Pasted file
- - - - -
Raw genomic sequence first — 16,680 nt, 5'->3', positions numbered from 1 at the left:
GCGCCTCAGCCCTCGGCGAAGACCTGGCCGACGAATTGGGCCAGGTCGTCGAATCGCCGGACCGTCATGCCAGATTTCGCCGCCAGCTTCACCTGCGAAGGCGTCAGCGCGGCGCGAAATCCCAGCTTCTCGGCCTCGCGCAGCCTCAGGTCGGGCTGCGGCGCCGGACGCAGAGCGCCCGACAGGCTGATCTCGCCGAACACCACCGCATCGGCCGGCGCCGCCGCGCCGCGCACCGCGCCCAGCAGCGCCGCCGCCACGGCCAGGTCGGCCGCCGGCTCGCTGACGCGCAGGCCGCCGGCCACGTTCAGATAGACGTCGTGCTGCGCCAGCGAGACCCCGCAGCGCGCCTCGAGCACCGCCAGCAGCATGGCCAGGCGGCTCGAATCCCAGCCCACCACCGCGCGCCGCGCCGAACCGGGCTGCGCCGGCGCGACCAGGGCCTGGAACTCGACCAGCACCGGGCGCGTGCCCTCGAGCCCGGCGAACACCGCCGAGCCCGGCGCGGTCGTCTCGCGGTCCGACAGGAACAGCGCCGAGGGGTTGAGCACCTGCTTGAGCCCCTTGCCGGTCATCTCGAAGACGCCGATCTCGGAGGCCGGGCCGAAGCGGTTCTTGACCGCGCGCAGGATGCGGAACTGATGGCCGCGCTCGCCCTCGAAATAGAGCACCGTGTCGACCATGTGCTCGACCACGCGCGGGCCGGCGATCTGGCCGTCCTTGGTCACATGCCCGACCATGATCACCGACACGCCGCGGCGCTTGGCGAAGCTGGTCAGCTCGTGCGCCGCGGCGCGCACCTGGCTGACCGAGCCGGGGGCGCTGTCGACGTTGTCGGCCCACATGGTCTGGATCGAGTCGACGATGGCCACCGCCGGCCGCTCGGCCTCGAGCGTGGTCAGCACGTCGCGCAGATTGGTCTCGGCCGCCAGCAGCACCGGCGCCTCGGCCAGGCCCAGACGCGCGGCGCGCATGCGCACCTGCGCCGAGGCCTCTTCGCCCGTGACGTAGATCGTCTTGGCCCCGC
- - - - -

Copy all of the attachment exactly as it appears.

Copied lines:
Raw genomic sequence first — 16,680 nt, 5'->3', positions numbered from 1 at the left:
GCGCCTCAGCCCTCGGCGAAGACCTGGCCGACGAATTGGGCCAGGTCGTCGAATCGCCGGACCGTCATGCCAGATTTCGCCGCCAGCTTCACCTGCGAAGGCGTCAGCGCGGCGCGAAATCCCAGCTTCTCGGCCTCGCGCAGCCTCAGGTCGGGCTGCGGCGCCGGACGCAGAGCGCCCGACAGGCTGATCTCGCCGAACACCACCGCATCGGCCGGCGCCGCCGCGCCGCGCACCGCGCCCAGCAGCGCCGCCGCCACGGCCAGGTCGGCCGCCGGCTCGCTGACGCGCAGGCCGCCGGCCACGTTCAGATAGACGTCGTGCTGCGCCAGCGAGACCCCGCAGCGCGCCTCGAGCACCGCCAGCAGCATGGCCAGGCGGCTCGAATCCCAGCCCACCACCGCGCGCCGCGCCGAACCGGGCTGCGCCGGCGCGACCAGGGCCTGGAACTCGACCAGCACCGGGCGCGTGCCCTCGAGCCCGGCGAACACCGCCGAGCCCGGCGCGGTCGTCTCGCGGTCCGACAGGAACAGCGCCGAGGGGTTGAGCACCTGCTTGAGCCCCTTGCCGGTCATCTCGAAGACGCCGATCTCGGAGGCCGGGCCGAAGCGGTTCTTGACCGCGCGCAGGATGCGGAACTGATGGCCGCGCTCGCCCTCGAAATAGAGCACCGTGTCGACCATGTGCTCGACCACGCGCGGGCCGGCGATCTGGCCGTCCTTGGTCACATGCCCGACCATGATCACCGACACGCCGCGGCGCTTGGCGAAGCTGGTCAGCTCGTGCGCCGCGGCGCGCACCTGGCTGACCGAGCCGGGGGCGCTGTCGACGTTGTCGGCCCACATGGTCTGGATCGAGTCGACGATGGCCACCGCCGGCCGCTCGGCCTCGAGCGTGGTCAGCACGTCGCGCAGATTGGTCTCGGCCGCCAGCAGCACCGGCGCCTCGGCCAGGCCCAGACGCGCGGCGCGCATGCGCACCTGCGCCGAGGCCTCTTCGCCCGTGACGTAGATCGTCTTGGCCCCGC